Andrew Lucas and Helena Norberg-Hodge
The Melbourne screening of The Economics of Happiness happened on National Permaculture Day, Sunday 1 May. I think fair to say it was a success, with around 300 people coming. The documentary showed both the negative impacts of globalisation on our culture and happiness and environmental and economical stability, plus featured many positive stories of communities who are relocalising, reconnecting with their neighbours and patronising their local businesses.
The Q&A Panel: Adam Grubb, Andrew Lucas and Helena Norberg-Hodge
After the screening, we had a Question and Answer session with the film maker, Helena Norberg-Hodge, and Permablitz founder, Adam Grubb, and transition initiative enthusiast and founder of Transition Bell, Andrew Lucas. Themes raised during question time included:
- how to include the older generation or ethnic groups that the sustainability/transition movement does not initially attract: pass some of your produce over your fence to your neighbour! Even if you don't share a language, you may find your neighbour starts handing you some produce of theirs. Andrew tried and succeeded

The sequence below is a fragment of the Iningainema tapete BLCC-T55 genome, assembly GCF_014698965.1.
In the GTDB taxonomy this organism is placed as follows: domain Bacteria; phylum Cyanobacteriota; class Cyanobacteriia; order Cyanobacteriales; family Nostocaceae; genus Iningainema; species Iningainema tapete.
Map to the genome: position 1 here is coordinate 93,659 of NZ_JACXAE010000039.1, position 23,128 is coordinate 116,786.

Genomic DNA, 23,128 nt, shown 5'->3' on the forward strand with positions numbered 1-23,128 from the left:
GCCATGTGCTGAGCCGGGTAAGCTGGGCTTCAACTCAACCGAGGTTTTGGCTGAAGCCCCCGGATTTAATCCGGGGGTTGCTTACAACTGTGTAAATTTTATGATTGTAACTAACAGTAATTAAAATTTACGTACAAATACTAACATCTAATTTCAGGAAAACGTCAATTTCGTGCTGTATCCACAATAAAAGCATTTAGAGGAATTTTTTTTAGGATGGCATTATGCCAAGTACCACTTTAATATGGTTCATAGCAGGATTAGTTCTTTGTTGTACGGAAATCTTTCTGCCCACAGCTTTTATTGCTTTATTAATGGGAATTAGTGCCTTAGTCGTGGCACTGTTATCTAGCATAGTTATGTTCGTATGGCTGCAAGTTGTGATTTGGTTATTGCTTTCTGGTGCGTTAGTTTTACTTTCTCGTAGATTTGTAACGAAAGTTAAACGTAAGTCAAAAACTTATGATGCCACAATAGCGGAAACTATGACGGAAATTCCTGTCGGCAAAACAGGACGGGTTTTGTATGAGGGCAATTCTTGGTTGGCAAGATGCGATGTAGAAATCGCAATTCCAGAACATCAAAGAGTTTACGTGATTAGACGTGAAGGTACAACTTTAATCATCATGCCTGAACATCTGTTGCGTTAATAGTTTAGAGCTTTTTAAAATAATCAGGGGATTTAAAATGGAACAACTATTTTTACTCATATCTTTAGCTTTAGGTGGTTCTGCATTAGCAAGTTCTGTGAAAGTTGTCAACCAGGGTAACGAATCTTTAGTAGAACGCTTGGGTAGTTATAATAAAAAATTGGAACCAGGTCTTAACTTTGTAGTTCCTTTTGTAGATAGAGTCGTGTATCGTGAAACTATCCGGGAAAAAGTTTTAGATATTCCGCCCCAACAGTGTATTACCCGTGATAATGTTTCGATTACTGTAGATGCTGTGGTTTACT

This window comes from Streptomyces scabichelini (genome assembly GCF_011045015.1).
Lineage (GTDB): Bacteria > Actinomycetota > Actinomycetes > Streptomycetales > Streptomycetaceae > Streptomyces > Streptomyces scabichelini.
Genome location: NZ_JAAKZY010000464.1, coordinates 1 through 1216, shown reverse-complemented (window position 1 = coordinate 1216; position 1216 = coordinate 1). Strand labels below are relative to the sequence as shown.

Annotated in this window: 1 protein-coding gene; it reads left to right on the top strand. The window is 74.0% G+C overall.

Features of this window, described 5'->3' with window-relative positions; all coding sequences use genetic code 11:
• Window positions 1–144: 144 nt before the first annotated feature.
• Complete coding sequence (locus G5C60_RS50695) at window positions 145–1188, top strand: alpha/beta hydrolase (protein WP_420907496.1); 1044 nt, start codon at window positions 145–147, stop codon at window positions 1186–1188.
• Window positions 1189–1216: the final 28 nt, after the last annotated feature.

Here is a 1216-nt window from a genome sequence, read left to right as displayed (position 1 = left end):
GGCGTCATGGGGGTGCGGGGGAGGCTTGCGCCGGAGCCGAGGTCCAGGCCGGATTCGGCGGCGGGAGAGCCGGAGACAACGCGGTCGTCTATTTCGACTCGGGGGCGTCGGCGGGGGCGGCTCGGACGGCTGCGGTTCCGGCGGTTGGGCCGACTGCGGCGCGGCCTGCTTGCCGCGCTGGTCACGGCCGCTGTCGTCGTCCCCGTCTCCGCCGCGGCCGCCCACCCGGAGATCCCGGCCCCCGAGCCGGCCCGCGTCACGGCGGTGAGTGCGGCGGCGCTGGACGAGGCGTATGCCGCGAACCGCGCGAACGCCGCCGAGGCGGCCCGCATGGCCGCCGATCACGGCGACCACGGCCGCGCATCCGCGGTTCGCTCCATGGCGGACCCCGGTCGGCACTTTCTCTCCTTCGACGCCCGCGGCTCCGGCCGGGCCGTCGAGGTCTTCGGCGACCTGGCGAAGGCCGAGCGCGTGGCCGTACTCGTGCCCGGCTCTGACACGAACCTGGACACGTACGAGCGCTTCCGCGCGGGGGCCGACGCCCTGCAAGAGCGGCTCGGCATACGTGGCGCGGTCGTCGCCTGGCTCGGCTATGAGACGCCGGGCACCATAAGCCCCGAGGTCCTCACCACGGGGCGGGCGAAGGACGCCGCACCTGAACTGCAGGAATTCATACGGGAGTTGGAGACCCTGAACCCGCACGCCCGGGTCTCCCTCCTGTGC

- what to do about going to a Permablitz and the first thing you do is head to Bunnings for a shovel (national hardware store that local hardware stores struggle to compete against): try your local hardware store, or Freecycle or Sharehood: not every house needs a shovel!
- how to get companies re-regulated so the people have more control: demand it from your politicians
One fact that interested people was a study on spending $100 at a bookshop. They found spending $100 at a book chain meant that only $13 stayed in the local economy, while $40-odd stayed in the economy if spent at an independent bookstore. This extra money went to management who were co-located, as well as services provided locally like accountants, lawyers and tradespeople.
My main aim for hosting the screening was to act as a catalyst for more local activity plus increase the membership of permaculture and transition initiative groups. Going by the buzz in the foyer both before and after the screening, I think the activity definitely affirmed many people were heading in the same direction together and were pleased to see they weren't alone. The groups who helped put the screening on (Permablitz, Permaculture Inner North, Sustainable Fawkner, Transition Brunswick, Transition Darebin and Transition Banyule) all had many people put their name down to find out more information. I'll admit, even though I organised the event on behalf of Permaculture Inner North, not many people put their name down for this. But it was great people connected with the other groups: there is a lot of crossover between us all.
Thanks to Helena for appearing at the first Melbourne screening, to Adam Grubb, Andrew Lucas and Andrew McClelland for being on the panel, to the above mentioned community groups for spreading the word and to Moreland and Darebin City Councils who supported the screening both financially and through marketing.